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Stuck in the mud of mediocrity!

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While Nigeria continues to demonstrate a pathetic inability or unwillingness (or both) to transcend such an outdated and debilitating discussion like the refusal of farmers to allow the conversion of their farms to “grazing routes” as a reason for genocidal attacks on them and their communities by cattle herders, a country like Tanzania recently announced to the world her plans to test her “maiden, cheaper and very superior…electric train” wholly funded by the country. This train, according to reports, will be “one of Africa’s high speed trains with projected speed of up to 160 mph.”

In March, Air Senegal, a national airline of international standard took delivery of its “first Airbus A330-900NEO, making (it) the first airline in Africa to fly the brand-new addition to the A330 Family.” In December 2017, the country opened a world-class international airport, which is talked about with overflowing excitement and relish by those who have passed through it. Now, where is Nigeria’s own national airline? What do our own “international airports” say about us to anybody coming into our country through them? What exactly does Nigeria have to show for its existence for several decades as a richly endowed country?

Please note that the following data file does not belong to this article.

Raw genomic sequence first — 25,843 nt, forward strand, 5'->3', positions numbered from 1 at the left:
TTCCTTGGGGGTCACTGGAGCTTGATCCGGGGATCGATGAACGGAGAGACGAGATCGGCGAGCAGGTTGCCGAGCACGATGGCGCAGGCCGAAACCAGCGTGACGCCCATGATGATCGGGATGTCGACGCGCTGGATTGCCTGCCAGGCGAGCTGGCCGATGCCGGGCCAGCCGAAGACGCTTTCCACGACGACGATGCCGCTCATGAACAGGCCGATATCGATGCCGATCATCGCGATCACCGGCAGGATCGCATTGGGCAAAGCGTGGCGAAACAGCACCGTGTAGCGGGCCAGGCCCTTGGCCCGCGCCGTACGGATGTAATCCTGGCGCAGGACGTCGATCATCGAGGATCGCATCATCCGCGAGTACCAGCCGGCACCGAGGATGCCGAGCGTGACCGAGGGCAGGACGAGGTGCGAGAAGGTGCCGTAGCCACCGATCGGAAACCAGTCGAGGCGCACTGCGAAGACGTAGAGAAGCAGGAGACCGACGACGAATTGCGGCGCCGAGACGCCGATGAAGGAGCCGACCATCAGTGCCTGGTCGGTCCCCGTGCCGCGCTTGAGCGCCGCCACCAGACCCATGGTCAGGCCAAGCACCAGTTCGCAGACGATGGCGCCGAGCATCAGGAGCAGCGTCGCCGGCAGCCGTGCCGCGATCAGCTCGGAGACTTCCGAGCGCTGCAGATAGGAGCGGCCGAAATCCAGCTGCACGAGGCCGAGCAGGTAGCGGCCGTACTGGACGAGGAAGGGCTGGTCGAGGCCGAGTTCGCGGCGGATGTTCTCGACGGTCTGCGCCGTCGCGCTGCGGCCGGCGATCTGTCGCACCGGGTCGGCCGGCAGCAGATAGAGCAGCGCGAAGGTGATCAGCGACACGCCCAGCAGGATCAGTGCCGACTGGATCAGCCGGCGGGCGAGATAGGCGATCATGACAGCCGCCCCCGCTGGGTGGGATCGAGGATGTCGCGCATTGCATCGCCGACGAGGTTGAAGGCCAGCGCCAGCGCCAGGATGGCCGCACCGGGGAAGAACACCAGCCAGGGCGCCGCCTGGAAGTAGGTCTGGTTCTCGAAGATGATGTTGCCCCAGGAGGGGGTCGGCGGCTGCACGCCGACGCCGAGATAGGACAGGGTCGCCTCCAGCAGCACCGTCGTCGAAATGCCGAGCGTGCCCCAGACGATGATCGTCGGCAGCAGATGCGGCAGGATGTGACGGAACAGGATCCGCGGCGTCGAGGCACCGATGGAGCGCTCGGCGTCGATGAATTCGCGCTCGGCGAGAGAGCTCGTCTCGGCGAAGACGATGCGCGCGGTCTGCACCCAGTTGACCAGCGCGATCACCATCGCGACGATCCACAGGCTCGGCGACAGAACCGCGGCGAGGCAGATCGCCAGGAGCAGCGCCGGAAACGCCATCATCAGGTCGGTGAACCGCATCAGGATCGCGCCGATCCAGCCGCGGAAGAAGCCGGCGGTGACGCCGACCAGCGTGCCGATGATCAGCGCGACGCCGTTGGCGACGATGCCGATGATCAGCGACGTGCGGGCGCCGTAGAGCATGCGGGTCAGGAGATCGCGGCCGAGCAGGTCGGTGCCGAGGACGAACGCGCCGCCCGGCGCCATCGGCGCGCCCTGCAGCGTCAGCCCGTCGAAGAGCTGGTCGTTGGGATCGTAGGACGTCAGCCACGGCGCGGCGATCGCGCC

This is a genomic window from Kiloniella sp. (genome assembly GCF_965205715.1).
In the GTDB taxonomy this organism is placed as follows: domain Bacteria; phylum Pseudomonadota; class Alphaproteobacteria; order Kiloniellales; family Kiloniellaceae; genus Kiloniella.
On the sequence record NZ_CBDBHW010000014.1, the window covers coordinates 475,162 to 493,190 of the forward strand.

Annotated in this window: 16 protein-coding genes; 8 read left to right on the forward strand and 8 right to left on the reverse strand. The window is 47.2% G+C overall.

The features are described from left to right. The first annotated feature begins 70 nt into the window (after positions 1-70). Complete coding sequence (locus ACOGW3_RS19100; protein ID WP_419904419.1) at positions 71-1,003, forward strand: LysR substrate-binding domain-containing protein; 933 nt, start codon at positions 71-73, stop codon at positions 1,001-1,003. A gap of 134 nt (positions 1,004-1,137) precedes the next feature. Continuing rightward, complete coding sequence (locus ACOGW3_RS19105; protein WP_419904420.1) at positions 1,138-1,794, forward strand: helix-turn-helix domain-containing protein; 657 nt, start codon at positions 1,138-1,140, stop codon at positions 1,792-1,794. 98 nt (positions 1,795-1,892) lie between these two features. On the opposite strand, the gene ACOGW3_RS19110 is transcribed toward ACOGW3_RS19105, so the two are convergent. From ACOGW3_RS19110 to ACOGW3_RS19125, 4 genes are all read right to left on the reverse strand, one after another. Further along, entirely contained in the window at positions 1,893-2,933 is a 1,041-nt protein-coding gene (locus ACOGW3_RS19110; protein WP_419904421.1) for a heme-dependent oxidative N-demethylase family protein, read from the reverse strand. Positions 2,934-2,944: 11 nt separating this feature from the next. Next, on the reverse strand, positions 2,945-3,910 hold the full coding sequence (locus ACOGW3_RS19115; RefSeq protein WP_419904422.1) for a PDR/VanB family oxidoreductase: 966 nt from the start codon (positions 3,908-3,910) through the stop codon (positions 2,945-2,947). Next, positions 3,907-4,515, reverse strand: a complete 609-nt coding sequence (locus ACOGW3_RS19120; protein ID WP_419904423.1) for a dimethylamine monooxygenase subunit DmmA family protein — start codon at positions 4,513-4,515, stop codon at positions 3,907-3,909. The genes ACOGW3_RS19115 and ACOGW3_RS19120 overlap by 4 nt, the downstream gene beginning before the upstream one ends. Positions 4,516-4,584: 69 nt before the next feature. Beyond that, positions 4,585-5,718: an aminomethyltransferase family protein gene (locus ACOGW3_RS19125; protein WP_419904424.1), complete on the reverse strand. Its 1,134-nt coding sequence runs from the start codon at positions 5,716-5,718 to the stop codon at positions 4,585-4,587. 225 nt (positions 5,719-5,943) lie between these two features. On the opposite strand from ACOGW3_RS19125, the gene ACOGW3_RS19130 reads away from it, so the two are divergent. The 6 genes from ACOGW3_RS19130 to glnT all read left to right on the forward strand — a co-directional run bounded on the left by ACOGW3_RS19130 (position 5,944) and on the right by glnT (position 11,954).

Okay, I get it: she recently overtook India to achieve a distinction as the World Poverty Capital, with 91 million of her 200 million people living in “extreme poverty.” And the World Poverty Clock is predicting that by 2030, extreme poverty will witness an overwhelming increase in Nigeria! That’s the “Next Level.”  And unless Nigerians will soon be able to muster the requisite will to deploy conscious efforts to put away primordial and retrogressive considerations to get it right in their choice of leaders next time and elect those armed with even the basic knowledge of what the issues are, leaders who would hasten to commence the reversal of the current decay tearing down the country with alarming speed, Nigeria may slip into a prehistoric state, a totally failed state, a jungle among societies! Nigeria is also one of the most insecure places on earth today, a situation badly compounded by the kid gloves with which promoters and perpetrators of violent crimes are treated. The World Economic Forum ranks Nigeria one of the “ten most dangerous countries in the world.”